A guide to filling out your tax return
Filling out your tax return can feel like a daunting task, but it's a necessary part of running a business and it's important to get it right. We've teamed up with Jonathan Bareham, Director and Co-founder of accountancy firm Raedan, to explain everything you need to know about doing your taxes.
- What is 'Making Tax Digital'?
- What is tax and why do businesses have to pay it?
- What is a self-assessment tax return?
- Who needs to complete a tax return?
- How to do a tax return
- Reducing your bill and avoiding errors on tax returns
- What are the deadlines for completing your tax return?
- What are the benefits of hiring an accountant to help you complete your tax return?
- Tax made easier
What is 'Making Tax Digital'?
Making Tax Digital (MTD) was implemented in April 2019 to make tax easier, more efficient and more effective.
If your business is VAT-registered, with a turnover above the £85,000 threshold, you have to keep digital records and submit your VAT returns using compatible software. HMRC has compiled a list of compatible software to save you the hassle of searching.
What is tax and why do businesses have to pay it?
Tax is our compulsory contribution to state revenue. It is levied by the Government on employee's income and business profits, and is also added to the cost of certain goods, services and transactions.
We pay tax to fund public services such as health, welfare, transport, education and more. Central Government revenues come primarily from Income Tax, National Insurance contributions, VAT, Corporation Tax and fuel duty.
Income Tax is the largest source of revenue for the UK Government, representing around 30 percent of the total.
What is a self-assessment tax return?
A self-assessment return is a record of all the income or capital gains a taxpayer has made in the tax year from all sources worldwide. HMRC is moving towards providing every taxpayer with an online digital account by 2020.
Who needs to complete a tax return?
Over 11.5 million people filed self-assessment tax returns in 2019. Completing and filing a return is not optional; HMRC applies strict rules for who should submit a return.
Generally, if someone only receives income taxed at source, such as a payslip, they do not have to file a self-assessment return.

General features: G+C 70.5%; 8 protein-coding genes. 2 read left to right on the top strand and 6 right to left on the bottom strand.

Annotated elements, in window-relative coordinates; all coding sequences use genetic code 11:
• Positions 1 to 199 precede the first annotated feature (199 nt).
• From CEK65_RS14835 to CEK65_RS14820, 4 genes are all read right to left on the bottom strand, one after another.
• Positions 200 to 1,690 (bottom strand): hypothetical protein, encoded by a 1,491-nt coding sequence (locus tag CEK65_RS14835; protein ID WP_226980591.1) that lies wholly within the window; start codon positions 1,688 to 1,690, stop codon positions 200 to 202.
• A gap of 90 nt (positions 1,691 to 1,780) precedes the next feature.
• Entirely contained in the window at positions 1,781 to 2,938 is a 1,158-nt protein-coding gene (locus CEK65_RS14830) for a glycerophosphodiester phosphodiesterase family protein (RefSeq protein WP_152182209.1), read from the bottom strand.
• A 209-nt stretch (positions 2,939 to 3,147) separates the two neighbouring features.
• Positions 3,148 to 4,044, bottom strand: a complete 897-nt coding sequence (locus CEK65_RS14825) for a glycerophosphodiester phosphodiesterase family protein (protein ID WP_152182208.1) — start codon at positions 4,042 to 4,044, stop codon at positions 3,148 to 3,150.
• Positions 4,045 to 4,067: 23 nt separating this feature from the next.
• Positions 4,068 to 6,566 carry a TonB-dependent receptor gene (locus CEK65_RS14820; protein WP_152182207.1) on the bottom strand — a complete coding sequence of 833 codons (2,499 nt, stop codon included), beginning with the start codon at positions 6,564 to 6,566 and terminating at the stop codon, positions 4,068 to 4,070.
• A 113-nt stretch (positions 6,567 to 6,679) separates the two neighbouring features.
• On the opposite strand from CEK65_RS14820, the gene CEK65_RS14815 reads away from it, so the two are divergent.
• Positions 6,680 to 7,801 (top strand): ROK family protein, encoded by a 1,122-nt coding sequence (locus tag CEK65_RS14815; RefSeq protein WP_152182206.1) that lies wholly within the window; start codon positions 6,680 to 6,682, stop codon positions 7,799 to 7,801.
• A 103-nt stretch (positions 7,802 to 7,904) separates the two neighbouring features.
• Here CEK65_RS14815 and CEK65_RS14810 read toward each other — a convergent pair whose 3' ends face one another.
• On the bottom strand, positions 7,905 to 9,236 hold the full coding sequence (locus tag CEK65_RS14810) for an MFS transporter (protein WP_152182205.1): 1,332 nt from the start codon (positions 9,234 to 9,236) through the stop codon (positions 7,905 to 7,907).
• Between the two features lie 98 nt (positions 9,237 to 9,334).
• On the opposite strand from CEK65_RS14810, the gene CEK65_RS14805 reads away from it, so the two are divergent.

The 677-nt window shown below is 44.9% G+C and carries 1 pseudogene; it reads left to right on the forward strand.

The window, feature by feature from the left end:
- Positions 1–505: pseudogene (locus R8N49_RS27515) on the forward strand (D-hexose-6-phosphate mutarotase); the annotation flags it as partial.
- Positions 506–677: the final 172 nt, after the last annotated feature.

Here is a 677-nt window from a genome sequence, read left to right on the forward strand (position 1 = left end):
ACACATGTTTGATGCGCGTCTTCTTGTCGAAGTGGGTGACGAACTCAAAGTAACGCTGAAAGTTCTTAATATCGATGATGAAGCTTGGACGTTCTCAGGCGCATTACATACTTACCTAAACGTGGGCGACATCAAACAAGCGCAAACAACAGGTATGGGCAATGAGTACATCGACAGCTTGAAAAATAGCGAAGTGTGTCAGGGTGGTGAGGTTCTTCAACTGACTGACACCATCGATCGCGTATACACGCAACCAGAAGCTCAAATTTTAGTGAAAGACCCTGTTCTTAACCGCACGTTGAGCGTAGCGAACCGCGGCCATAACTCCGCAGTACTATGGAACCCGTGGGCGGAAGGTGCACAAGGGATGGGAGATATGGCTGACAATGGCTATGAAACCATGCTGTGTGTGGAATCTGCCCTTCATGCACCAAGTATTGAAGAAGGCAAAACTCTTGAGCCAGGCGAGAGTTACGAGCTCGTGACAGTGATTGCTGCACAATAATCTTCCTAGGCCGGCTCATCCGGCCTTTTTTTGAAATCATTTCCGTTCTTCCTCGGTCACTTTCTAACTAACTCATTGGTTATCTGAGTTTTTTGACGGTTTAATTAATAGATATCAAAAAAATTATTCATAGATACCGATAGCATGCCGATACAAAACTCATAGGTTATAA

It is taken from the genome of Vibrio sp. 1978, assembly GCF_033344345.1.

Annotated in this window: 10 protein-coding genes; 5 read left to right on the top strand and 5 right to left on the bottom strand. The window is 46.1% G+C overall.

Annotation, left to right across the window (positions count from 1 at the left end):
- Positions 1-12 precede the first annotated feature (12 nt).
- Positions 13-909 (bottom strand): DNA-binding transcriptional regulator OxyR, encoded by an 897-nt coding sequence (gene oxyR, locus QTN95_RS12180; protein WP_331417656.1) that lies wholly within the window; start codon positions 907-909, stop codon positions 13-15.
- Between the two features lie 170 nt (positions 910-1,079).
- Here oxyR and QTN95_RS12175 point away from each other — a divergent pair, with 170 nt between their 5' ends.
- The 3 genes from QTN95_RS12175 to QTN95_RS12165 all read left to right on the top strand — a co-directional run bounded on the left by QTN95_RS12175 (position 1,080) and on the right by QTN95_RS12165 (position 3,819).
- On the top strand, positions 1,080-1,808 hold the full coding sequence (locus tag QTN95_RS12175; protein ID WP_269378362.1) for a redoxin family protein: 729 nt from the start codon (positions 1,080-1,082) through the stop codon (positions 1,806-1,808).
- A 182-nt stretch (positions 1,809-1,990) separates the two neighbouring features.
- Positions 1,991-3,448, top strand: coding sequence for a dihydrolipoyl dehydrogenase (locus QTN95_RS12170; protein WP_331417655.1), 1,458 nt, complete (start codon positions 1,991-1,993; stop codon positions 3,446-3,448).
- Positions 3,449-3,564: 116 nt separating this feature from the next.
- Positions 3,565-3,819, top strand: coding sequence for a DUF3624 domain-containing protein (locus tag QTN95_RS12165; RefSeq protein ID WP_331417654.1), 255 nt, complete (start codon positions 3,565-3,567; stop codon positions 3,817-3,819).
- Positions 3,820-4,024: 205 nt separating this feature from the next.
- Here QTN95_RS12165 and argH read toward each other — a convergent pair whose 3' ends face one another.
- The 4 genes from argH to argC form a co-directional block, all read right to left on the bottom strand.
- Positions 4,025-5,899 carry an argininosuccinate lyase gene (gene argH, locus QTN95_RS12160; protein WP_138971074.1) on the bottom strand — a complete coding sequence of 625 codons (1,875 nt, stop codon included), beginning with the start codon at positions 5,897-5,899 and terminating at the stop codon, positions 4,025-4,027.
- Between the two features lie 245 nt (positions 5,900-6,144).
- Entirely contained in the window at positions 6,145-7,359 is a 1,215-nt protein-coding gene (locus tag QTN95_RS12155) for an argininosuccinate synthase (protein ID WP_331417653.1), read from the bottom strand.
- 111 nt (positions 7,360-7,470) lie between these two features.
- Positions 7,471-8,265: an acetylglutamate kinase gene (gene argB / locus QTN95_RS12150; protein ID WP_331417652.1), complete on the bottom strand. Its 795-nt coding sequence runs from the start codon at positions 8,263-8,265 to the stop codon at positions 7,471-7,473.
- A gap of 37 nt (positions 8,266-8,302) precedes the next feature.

However, you will be expected to file a return if you are:
- self-employed as a 'sole trader' and earned more than £1,000
- a partner in a business partnership
- paid more than £2,500 a year in untaxed income, such as from renting out property, savings or dividends
- making a profit from selling shares, land, a buy-to-let home, or other chargeable assets
- a company director, unless no pay or benefits were received
- claiming child benefit when one partner earns more than £50,000 a year
- receiving income from overseas that is taxable
- living overseas but receiving income from the UK
- earning more than £100,000 a year
- a trustee of trusts or registered pensions
If you fail to file, you will face penalties. If in doubt, check with HMRC because this list does not cover every possible scenario.
How to do a tax return
You can complete your own tax return or ask an accountant for help. If your financial affairs are straightforward, drafting and filing your own return online isn't too difficult.
Here are some tips to help you avoid some common pitfalls:
What should I have to hand?
Taxpayers need a wide range of security codes, forms, statements and other financial records readily available to complete a self-assessment tax return, depending on your personal circumstances.
If you're in business and VAT registered, then you're probably in a routine of bringing financial records up-to-date every quarter. If you're not VAT registered, then try to get into the same habit.
Using accounting software can help here. You can link to your bank data and automatically extract information from paper records to increase efficiency.
A good habit to develop is to have your online tax return completed by the end of November, so that you avoid any pressure in the run up to the deadline.
HMRC security codes and passwords
You cannot file online unless you have a unique tax reference (UTR) and you can only get one by registering with HMRC.
If you're completing a partnership return, you will need a separate UTR for the partnership as well as your own.